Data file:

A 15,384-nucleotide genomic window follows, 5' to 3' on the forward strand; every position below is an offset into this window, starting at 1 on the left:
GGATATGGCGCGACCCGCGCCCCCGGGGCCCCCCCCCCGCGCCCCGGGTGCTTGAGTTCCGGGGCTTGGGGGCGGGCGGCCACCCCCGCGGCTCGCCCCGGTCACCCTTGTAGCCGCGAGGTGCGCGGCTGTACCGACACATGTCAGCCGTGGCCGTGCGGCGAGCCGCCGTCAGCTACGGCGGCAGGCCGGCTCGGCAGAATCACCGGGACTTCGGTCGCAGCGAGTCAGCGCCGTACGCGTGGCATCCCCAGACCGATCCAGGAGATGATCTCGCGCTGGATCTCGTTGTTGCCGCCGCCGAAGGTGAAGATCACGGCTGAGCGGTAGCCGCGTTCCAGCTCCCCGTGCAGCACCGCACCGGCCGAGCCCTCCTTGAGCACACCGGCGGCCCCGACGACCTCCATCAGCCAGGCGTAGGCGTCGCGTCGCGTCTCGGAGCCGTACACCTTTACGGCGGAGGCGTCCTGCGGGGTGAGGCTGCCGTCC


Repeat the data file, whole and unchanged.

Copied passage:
A 15,384-nucleotide genomic window follows, 5' to 3' on the forward strand; every position below is an offset into this window, starting at 1 on the left:
GGATATGGCGCGACCCGCGCCCCCGGGGCCCCCCCCCCGCGCCCCGGGTGCTTGAGTTCCGGGGCTTGGGGGCGGGCGGCCACCCCCGCGGCTCGCCCCGGTCACCCTTGTAGCCGCGAGGTGCGCGGCTGTACCGACACATGTCAGCCGTGGCCGTGCGGCGAGCCGCCGTCAGCTACGGCGGCAGGCCGGCTCGGCAGAATCACCGGGACTTCGGTCGCAGCGAGTCAGCGCCGTACGCGTGGCATCCCCAGACCGATCCAGGAGATGATCTCGCGCTGGATCTCGTTGTTGCCGCCGCCGAAGGTGAAGATCACGGCTGAGCGGTAGCCGCGTTCCAGCTCCCCGTGCAGCACCGCACCGGCCGAGCCCTCCTTGAGCACACCGGCGGCCCCGACGACCTCCATCAGCCAGGCGTAGGCGTCGCGTCGCGTCTCGGAGCCGTACACCTTTACGGCGGAGGCGTCCTGCGGGGTGAGGCTGCCGTCC